Every morning, we compile the links of the day and dump them here… highlighting the big storyline. Because there’s nothing quite as satisfying as a good morning dump.
According to Steve Bulpett of The Boston Herald (paywalled, ed.), the Celtics may not be done making moves and are remaining “very active” on the free agent and trade markets. Here’s are Bulpett’s exact words from a recent piece.
The Celtic roster you see today will not be all that you see in the middle of October. The club is not done making moves, and according to teams around the league that we spoke to Monday, the C’s are very active in trying to see what free agents may still shake loose and what kinds of sign-and-trade deals could free up a better chunk of money to attract a large person.
This would certainly make sense, as the Celtics did lose quite a bit this offseason and are particularly thin in the frontcourt. While adding Walker and Kanter were solid moves, the team has also lost Kyrie Irving, Al Horford, Terry Rozier, and (likely) Marcus Morris. While the team still has solid depth, they may be looking for an opportunity to add another proven player to their roster.
For the time being, it’s unclear who the team would target. And furthermore, how they might acquire more talent. The additions of Walker and Kanter have just about capped out the Celtics, so they may have to get creative to add more talent.
The Celtics are in a rather interesting spot… They’re apparently planning to use the room MLE to sign Kanter, which puts a hard cap on their salary for 2019/20*. This makes upgrading available talent rather tricky, as the team can certainly do a two-for-one swap, but in doing so, they can’t necessarily take back 100% of the salary they’re sending out because they’ll be left with a hole in their roster.
So what do the Celtics need? Big men. And who are available? Well, Boogie’s still on the market, but I’m pretty sure that Ainge still remembers the failed experiment with the O’Neals, wherein one of them never showed up to play and the other’s body finally broke down–so I’m not sure the team’s going to be looking to sign a center with questionable health and/or motivation.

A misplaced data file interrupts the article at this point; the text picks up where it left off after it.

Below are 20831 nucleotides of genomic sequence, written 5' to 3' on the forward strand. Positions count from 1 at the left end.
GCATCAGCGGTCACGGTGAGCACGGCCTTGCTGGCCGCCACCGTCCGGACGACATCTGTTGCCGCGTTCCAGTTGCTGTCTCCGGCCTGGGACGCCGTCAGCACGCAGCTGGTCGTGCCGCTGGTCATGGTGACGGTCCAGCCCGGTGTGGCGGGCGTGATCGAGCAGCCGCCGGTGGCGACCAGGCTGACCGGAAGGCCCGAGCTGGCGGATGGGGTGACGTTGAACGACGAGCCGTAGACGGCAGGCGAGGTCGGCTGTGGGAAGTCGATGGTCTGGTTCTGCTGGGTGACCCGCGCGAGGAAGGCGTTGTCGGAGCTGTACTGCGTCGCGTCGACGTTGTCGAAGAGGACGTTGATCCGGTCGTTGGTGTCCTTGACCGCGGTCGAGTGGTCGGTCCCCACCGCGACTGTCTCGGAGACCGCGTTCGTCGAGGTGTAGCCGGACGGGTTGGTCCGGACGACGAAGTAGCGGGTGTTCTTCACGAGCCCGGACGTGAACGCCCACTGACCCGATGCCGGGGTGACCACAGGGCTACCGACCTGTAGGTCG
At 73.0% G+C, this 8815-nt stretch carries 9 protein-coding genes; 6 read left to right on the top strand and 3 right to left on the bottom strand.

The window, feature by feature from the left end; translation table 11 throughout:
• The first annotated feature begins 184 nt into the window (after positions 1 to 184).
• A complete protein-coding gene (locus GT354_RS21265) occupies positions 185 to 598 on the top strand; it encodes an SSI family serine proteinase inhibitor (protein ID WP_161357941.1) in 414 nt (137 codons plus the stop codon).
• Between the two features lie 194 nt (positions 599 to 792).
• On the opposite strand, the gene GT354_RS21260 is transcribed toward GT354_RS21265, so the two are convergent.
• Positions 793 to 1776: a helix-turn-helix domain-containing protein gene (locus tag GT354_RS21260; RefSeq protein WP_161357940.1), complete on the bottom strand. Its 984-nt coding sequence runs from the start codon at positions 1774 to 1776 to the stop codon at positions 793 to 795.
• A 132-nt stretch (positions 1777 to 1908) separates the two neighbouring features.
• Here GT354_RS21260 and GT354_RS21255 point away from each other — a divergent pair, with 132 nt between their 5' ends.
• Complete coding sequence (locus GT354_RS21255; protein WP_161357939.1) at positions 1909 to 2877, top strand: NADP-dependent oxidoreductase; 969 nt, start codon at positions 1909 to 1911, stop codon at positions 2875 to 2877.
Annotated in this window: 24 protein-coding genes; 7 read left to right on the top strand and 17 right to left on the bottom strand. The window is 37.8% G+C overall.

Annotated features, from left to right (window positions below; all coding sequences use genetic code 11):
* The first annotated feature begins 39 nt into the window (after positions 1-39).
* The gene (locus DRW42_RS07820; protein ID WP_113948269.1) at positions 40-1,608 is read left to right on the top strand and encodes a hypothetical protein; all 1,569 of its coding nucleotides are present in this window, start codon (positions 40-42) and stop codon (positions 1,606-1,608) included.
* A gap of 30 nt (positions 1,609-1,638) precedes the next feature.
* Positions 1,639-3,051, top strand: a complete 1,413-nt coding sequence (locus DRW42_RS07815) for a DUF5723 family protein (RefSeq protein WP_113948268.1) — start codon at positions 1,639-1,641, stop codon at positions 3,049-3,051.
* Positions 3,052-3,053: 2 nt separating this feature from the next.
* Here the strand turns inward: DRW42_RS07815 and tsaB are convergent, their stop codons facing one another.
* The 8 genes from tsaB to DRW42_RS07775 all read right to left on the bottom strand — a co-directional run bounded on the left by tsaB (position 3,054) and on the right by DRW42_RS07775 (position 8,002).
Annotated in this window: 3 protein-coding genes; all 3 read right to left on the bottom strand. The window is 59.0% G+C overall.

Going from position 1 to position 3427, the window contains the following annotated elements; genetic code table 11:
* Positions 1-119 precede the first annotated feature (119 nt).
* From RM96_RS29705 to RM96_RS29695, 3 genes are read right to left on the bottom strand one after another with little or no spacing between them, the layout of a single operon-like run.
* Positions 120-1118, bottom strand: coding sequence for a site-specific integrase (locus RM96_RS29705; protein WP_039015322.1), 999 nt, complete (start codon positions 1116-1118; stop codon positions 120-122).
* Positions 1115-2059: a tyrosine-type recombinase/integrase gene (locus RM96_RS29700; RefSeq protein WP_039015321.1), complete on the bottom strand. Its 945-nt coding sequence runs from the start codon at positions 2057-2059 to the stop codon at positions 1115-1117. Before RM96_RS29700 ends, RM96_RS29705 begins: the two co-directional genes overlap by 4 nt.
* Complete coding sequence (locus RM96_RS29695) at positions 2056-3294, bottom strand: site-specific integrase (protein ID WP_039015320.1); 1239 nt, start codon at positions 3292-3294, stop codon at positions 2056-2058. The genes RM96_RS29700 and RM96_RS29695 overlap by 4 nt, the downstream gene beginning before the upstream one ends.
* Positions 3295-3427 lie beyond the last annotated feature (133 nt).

And, as far as tradeable players go, the team’s a little bit short of them at the moment. Because the Celtics are in a tight spot salary-wise, the bargain contracts that they have Tatum and Brown signed to could only be used to bring back other bargain contracts–typically young players on their rookie deals, and there’s no indication that the C’s value any other team’s young players over Tatum and Brown, which stands to reason when you figure that both of them were drafted #3 overall. Smart’s contract is also already looking like a bargain, and with as young as the Celtics are overall (7 of the team’s players are on rookie deals**), they’d have to package a lot of salaries to match the incoming salary of an impact veteran.
So, what moves can be made? If I had to make a guess, it would involve Yabusele and possibly Semi. Their salaries (combined, about $4.7M) could be used to sign Kanter, if the team does a delayed three team trade sending Semi & Yabu to a team with cap space, generating a trade exception, and then using that trade exception to grab Kanter on a sign-and-trade with Portland. That gives the Celtics back their room MLE, which could be used to sign a different impact big outright. Or they could sign Kanter using the MLE and create a $4.7M trade exception by sending out Semi and Yabu and hold that exception in reserve for another move later this season.
*The CBA has three different Mid-Level Exceptions (MLEs). From greatest to least, they are the full MLE, the room MLE and the taxpayer’s MLE. Without going too deep into the details, the amount of the MLE available is determined by the total amount of team salary paid in a year. If the a team signs a player to either the full MLE or the room MLE, their total salary cannot exceed a predetermined amount.